Managing people can be your key to long-term growth.
I was traveling down the highway last month with my partner, Terry Jones, when he mentioned, "The greatest hindrance to growing my operation is getting and keeping good hired help." That's common and I hear it often.
We were returning from a northeastern Missouri road trip and stopped and talked to a lender I hadn't seen for awhile. I asked him what's the greatest challenge his producers face and he said, "people-management issues."
I've always had an interest in this area since I managed a large staff when I was with Farm Credit Services. We now help our clients in this area.
Having the right people in the right place at the right time with the right set of skills - and doing the right things - makes your job easy and fun. How do you do that?
The first thing I ask clients is, "Do your employees have answers to five basic questions?" I call it the management wheel (right).
The first question is at the center: "Why are we here?" That's what the management gurus call a mission. If your mission is to be the best soybean producer in the state, then your employees need to know it. That allows them to work for a bigger cause than just a job. Coincidentally, this is also the first step in developing a business plan. Many state soybean associations have training programs on developing a business plan.
The next question is, "Where are we going?" Most employees don't know the goals of the farming operation. The goals can be simple, but need to be specific and written. I saw one on a blackboard in a machine shed that said, "To beat last year's yield we need better stands and less weed pressure. And we're going to have harvest done by Oct 23."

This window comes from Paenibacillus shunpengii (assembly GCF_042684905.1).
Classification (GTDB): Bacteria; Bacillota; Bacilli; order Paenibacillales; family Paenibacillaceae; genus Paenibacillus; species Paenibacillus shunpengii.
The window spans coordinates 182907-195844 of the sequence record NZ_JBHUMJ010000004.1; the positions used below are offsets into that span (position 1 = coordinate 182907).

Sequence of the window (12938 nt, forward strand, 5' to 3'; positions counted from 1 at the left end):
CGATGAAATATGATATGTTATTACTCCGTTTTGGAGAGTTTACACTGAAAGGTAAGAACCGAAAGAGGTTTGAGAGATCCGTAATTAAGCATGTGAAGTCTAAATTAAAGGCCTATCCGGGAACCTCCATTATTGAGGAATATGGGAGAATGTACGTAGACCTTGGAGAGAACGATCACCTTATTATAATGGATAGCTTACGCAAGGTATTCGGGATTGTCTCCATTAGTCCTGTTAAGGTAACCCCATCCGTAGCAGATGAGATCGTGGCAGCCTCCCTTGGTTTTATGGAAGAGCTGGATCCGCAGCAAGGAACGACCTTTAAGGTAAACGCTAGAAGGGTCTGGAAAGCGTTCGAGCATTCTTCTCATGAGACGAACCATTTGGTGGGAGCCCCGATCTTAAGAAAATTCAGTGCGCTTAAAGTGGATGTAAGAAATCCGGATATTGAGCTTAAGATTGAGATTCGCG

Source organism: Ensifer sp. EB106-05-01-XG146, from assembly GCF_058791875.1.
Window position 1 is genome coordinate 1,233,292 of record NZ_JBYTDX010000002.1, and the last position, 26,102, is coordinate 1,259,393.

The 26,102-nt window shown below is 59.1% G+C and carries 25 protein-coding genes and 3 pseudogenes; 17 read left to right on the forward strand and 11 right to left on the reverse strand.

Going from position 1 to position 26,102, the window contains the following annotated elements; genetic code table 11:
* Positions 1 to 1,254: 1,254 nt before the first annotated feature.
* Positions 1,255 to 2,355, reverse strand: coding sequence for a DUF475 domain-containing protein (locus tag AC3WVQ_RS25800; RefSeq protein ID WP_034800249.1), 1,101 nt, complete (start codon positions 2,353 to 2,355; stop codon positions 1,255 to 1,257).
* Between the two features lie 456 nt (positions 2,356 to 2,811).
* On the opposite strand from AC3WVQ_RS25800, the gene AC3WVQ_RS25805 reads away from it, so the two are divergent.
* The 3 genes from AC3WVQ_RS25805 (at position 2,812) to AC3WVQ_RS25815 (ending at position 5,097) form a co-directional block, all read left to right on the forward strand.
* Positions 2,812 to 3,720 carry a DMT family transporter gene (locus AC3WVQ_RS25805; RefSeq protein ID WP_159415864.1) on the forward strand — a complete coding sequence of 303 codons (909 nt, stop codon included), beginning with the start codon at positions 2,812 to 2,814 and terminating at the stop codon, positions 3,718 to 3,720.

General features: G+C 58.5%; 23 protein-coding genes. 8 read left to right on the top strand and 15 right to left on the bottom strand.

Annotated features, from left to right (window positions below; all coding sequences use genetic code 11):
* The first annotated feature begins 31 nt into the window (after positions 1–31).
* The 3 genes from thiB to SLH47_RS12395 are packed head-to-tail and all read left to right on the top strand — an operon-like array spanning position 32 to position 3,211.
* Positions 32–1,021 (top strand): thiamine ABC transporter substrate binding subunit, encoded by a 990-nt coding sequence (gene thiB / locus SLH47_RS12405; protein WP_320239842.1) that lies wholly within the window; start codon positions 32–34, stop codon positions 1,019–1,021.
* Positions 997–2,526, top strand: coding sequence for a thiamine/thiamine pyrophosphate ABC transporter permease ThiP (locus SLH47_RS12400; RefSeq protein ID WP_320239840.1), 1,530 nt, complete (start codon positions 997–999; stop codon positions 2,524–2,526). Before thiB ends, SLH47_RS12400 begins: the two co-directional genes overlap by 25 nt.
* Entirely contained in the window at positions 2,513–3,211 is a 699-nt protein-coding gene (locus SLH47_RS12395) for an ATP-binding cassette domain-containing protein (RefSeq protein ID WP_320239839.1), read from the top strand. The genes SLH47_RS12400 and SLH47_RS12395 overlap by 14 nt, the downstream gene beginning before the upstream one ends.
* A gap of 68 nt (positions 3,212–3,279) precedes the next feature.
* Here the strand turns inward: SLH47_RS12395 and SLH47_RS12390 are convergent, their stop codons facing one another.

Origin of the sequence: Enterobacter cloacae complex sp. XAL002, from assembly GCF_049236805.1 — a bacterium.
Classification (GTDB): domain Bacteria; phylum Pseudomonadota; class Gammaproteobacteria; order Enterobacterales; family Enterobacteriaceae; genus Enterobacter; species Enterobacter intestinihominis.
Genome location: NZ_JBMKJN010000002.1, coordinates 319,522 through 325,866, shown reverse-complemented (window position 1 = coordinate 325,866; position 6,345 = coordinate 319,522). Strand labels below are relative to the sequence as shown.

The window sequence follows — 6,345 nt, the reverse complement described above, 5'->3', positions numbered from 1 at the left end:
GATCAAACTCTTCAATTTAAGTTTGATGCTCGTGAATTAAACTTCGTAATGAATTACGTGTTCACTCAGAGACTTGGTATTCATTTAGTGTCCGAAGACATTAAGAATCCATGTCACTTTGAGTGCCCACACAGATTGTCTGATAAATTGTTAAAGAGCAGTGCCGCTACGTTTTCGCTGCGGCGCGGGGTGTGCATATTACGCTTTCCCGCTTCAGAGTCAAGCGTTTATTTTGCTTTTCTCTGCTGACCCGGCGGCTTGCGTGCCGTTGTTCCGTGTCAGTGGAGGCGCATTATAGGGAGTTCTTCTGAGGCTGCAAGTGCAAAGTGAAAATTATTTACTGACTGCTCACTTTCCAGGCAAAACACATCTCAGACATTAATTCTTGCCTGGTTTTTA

Everybody knew what was expected. And do you know what? It happened. Remember the power of having written goals that I wrote about in the February issue a year ago?
The next question, "How am I doing?" is generally the biggest area where we all fall down. Most people don't know how they're doing until something goes wrong - and you know what happens then. It's no different with big corporations. The way to solve this is to post your progress.
One of our clients has written scouting reports of every field so everybody knows the status. People want to do a good job and will if they know the rules of the game and how the score is kept.
"What's in it for me?" is a natural question everyone has. Plus, paying bonuses is easier when everyone knows the rules and the score, and if the game gets won.
Last but not least is, "What happens when I need help?" If you answer the first four, your employees feel comfortable in coming to you with problems when there are yellow flags and before they become red flags. Another neat thing happens when everyone has answers to these questions - they start thinking like an owner.
One final point. These management tools work with family members and other owners, too. That's where I would start. The key to long-term sustainable growth for farming operations will be human capital, not financial or physical capital. Henry Ford understood this a century ago and it still applies.